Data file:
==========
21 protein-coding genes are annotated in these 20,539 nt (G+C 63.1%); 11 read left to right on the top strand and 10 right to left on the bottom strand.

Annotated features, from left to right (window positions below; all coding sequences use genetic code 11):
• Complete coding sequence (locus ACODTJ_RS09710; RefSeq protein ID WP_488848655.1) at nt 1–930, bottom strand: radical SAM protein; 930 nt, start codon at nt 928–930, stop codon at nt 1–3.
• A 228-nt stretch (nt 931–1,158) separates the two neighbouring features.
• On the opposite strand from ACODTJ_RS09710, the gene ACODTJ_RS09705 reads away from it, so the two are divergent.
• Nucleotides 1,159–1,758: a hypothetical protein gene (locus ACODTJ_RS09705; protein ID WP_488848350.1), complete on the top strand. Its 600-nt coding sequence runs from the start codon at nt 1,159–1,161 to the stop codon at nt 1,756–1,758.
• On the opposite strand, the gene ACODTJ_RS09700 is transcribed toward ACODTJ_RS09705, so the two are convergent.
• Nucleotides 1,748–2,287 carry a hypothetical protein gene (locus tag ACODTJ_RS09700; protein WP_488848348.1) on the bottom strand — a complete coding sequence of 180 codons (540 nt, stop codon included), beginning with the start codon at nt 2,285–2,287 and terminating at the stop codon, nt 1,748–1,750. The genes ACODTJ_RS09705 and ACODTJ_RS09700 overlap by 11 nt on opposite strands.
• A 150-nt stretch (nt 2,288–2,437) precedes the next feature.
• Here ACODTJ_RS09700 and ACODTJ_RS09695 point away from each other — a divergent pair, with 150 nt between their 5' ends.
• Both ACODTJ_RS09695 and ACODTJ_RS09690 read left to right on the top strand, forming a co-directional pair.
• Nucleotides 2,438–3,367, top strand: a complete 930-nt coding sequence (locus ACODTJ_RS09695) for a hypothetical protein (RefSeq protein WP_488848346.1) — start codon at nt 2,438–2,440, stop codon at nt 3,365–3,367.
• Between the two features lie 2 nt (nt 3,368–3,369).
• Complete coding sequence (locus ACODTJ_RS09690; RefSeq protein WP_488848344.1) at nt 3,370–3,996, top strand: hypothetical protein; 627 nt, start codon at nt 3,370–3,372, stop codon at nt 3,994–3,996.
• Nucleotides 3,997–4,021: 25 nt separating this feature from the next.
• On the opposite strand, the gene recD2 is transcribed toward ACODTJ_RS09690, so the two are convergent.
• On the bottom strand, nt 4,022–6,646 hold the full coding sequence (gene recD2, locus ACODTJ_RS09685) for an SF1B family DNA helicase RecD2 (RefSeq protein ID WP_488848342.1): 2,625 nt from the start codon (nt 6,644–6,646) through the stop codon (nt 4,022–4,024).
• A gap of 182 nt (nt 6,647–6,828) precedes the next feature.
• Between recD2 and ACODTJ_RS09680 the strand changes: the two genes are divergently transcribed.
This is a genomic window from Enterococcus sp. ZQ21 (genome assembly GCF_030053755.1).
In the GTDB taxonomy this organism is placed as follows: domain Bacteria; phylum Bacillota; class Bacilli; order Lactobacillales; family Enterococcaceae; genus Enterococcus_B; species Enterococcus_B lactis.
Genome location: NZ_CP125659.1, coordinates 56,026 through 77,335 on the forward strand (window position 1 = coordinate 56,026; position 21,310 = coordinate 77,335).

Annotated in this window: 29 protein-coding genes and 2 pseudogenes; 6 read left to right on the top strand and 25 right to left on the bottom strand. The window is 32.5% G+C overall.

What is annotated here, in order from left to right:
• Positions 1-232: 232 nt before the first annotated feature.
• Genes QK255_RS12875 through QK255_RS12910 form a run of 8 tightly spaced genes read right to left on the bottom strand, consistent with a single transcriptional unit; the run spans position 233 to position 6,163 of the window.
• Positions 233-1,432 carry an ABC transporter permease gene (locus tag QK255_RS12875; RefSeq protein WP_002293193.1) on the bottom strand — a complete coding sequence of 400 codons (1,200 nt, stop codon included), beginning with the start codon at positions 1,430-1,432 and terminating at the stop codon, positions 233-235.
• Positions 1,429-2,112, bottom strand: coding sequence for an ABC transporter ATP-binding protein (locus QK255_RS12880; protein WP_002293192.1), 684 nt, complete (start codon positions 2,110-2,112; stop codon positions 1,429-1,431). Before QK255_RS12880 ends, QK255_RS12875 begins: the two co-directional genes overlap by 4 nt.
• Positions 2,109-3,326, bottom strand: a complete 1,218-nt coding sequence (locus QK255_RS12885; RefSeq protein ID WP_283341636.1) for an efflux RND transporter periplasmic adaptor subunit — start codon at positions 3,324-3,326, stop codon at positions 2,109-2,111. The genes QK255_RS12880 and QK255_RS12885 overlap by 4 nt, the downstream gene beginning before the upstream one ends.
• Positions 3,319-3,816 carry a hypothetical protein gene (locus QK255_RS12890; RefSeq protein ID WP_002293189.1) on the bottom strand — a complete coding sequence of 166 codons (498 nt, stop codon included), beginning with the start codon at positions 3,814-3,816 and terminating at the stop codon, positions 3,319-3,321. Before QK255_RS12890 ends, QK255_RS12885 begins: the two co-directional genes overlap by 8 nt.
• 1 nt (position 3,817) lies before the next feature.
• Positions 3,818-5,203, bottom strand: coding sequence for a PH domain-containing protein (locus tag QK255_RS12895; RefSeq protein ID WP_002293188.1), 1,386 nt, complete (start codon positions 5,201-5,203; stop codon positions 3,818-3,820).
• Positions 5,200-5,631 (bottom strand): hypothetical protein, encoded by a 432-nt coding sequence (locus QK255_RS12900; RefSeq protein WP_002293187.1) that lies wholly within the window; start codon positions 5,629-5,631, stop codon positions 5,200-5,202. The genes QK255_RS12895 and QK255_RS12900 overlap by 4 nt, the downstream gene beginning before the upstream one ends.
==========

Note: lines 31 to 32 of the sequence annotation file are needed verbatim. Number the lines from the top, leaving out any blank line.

• 1 nt (position 3,817) lies before the next feature.
• Positions 3,818-5,203, bottom strand: coding sequence for a PH domain-containing protein (locus tag QK255_RS12895; RefSeq protein ID WP_002293188.1), 1,386 nt, complete (start codon positions 5,201-5,203; stop codon positions 3,818-3,820).